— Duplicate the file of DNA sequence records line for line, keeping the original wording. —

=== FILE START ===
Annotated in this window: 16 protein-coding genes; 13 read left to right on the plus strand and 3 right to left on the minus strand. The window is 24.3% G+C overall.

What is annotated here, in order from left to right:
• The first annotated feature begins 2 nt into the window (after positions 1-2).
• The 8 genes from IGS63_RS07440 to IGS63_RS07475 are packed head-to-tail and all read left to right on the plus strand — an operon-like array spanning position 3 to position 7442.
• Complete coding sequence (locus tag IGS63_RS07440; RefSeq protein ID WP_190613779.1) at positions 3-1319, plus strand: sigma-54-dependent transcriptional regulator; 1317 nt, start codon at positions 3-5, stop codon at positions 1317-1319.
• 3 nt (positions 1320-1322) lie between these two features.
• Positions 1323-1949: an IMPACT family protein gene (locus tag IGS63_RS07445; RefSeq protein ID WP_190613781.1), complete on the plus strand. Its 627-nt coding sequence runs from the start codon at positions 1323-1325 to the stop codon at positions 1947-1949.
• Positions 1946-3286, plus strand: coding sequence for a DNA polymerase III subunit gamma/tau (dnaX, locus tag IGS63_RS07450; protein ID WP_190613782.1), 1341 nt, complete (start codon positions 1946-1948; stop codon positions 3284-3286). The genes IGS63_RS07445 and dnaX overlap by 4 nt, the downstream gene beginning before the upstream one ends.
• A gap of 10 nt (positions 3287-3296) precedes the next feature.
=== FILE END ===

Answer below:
Annotated in this window: 16 protein-coding genes; 13 read left to right on the plus strand and 3 right to left on the minus strand. The window is 24.3% G+C overall.

What is annotated here, in order from left to right:
• The first annotated feature begins 2 nt into the window (after positions 1-2).
• The 8 genes from IGS63_RS07440 to IGS63_RS07475 are packed head-to-tail and all read left to right on the plus strand — an operon-like array spanning position 3 to position 7442.
• Complete coding sequence (locus tag IGS63_RS07440; RefSeq protein ID WP_190613779.1) at positions 3-1319, plus strand: sigma-54-dependent transcriptional regulator; 1317 nt, start codon at positions 3-5, stop codon at positions 1317-1319.
• 3 nt (positions 1320-1322) lie between these two features.
• Positions 1323-1949: an IMPACT family protein gene (locus tag IGS63_RS07445; RefSeq protein ID WP_190613781.1), complete on the plus strand. Its 627-nt coding sequence runs from the start codon at positions 1323-1325 to the stop codon at positions 1947-1949.
• Positions 1946-3286, plus strand: coding sequence for a DNA polymerase III subunit gamma/tau (dnaX, locus tag IGS63_RS07450; protein ID WP_190613782.1), 1341 nt, complete (start codon positions 1946-1948; stop codon positions 3284-3286). The genes IGS63_RS07445 and dnaX overlap by 4 nt, the downstream gene beginning before the upstream one ends.
• A gap of 10 nt (positions 3287-3296) precedes the next feature.